• Hybrid. With a hybrid event, you get the best of both worlds in some ways—but you’ll also have to work through the technical issues of virtual events and the logistical difficulties related to in-person events.

If you’ve hosted events of any format in the past, attendance data and member feedback can be helpful in making this decision. Imagine you hosted a virtual event last year and a fully in-person event the year before. The virtual event had higher attendance than the in-person event, but both received mostly positive feedback. You might conclude, then, that this year’s event should either be virtual or hybrid to maximize engagement.

Also, keep in mind that each format will require different considerations when it comes to the event budget. For example, you’ll have to pay for a venue to hold an in-person event, software for a virtual event, and both for a hybrid event. Weigh the pros and cons of each option to choose the event format that best fits your association’s needs and goals.

2. Securing Event Sponsorships

No matter what event format you choose, you can make your association event more cost-effective and attract attendees by securing sponsorships. When a business sponsors an event, they contribute money, goods, or services to your association in exchange for brand promotion.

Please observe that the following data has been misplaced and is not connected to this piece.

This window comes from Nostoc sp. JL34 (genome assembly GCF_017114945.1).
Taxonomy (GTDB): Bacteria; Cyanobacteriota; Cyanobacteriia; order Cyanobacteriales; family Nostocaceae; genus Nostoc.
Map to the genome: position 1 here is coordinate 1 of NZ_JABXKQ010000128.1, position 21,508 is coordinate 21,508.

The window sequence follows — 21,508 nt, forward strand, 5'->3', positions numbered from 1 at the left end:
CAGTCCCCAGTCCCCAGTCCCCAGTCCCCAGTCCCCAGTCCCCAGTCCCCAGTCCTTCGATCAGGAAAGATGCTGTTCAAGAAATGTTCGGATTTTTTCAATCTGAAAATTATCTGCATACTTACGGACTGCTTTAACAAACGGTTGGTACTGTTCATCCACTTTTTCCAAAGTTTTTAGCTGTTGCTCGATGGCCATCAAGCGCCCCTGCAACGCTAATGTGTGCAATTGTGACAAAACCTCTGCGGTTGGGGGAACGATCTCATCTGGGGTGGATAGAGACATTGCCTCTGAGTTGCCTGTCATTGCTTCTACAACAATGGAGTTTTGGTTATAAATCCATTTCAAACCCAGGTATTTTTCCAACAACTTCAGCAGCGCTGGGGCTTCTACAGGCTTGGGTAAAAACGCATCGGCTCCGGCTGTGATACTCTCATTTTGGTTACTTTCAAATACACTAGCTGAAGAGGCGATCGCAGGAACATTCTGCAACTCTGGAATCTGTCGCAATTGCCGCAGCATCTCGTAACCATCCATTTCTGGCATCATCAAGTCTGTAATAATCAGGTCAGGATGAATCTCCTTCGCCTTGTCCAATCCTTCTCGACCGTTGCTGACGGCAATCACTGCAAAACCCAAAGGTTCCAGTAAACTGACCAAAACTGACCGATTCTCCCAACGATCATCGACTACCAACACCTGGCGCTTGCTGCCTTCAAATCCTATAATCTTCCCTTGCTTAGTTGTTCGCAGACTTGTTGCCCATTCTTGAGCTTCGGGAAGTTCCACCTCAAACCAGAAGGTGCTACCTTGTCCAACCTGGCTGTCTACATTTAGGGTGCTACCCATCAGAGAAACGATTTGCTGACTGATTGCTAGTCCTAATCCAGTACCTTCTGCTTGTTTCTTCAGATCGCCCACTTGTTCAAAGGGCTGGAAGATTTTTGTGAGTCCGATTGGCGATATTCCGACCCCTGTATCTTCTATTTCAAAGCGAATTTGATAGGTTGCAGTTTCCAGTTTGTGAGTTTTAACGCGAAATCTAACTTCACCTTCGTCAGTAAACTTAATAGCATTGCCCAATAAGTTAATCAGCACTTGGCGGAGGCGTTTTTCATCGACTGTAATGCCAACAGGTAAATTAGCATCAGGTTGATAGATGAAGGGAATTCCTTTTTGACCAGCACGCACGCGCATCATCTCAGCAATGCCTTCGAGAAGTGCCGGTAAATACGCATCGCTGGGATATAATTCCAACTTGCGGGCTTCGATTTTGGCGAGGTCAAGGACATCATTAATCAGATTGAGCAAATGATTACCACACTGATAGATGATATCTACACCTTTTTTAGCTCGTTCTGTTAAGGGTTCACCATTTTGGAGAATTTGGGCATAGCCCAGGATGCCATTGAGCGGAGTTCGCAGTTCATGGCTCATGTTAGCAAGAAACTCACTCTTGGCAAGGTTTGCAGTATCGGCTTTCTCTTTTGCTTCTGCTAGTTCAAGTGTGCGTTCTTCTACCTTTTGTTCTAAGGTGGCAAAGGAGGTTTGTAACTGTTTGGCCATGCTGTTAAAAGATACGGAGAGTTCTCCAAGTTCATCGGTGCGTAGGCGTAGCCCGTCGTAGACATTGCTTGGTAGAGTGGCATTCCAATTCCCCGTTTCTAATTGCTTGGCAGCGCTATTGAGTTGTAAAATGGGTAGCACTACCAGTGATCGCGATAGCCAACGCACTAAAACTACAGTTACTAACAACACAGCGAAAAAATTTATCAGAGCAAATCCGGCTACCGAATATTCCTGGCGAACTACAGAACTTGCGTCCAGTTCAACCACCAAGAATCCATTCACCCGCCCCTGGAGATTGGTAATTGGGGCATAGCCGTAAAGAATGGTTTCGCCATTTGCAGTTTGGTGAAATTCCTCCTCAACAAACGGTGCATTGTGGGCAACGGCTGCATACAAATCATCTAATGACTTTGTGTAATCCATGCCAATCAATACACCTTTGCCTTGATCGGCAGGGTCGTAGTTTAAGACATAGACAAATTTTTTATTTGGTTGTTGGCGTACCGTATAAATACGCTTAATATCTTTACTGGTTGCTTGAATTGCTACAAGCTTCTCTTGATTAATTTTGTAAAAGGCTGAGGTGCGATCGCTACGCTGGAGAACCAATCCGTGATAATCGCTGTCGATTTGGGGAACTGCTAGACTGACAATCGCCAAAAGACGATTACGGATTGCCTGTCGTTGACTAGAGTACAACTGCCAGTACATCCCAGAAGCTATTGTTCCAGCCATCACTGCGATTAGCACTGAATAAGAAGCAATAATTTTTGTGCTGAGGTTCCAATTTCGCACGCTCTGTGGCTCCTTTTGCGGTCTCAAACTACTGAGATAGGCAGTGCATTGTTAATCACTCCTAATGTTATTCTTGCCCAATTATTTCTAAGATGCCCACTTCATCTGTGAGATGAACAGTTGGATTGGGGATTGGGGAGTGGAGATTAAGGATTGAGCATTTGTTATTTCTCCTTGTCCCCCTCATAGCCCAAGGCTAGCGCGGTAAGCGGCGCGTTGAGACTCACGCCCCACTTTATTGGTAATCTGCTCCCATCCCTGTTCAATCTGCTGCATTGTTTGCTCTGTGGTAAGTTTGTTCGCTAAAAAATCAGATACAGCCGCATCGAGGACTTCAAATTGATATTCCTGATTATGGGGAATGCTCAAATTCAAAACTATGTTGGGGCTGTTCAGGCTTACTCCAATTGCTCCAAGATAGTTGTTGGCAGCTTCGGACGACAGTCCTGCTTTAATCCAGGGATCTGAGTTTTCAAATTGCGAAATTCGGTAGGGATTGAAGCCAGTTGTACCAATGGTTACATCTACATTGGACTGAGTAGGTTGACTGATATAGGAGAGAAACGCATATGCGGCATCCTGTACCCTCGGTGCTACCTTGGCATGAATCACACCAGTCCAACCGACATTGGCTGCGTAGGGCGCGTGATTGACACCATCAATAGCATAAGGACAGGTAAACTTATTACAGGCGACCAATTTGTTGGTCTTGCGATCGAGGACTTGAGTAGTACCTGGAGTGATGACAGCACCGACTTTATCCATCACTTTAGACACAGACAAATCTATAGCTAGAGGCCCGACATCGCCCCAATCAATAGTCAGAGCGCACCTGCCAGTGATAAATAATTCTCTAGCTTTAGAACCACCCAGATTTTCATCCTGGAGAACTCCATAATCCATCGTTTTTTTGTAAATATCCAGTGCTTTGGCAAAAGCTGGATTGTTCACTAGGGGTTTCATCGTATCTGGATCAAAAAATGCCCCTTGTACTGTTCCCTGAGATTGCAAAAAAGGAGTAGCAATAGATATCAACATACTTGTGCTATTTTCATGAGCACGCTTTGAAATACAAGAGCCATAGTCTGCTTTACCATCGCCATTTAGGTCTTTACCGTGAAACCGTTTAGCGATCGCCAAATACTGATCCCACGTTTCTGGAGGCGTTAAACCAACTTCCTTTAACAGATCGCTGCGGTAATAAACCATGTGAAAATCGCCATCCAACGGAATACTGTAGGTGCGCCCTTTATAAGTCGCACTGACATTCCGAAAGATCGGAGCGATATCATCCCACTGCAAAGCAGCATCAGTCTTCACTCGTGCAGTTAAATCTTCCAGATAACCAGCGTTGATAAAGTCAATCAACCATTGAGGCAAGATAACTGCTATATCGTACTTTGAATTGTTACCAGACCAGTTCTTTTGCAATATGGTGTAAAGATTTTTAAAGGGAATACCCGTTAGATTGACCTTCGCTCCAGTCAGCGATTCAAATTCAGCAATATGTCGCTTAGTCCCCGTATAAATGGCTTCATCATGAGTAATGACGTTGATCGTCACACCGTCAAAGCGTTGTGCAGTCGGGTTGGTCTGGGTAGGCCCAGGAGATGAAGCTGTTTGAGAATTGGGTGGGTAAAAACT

To get the right event sponsors, you’ll need to approach businesses who share your association’s values or can relate to your mission. When you ask them to sponsor your event, send a personalized message that leverages data and storytelling to explain why your association is a good fit to partner with this particular business.

You’ll want to have a first draft of your sponsorship agreement prepared when you contact potential sponsors. This way, you can provide details about what exactly you want the business to provide for your event and what you’ll do to promote them in return. When partnering with a small business, be sure to include their financials in this sponsorship agreement. Small businesses manage their costs and expenses very efficiently.

Once you’ve secured some event sponsors, you’ll want to build relationships with those businesses to make the most of your sponsorship. Double the Donation’s guide to corporate sponsorships offers several helpful relationship-building tips, including: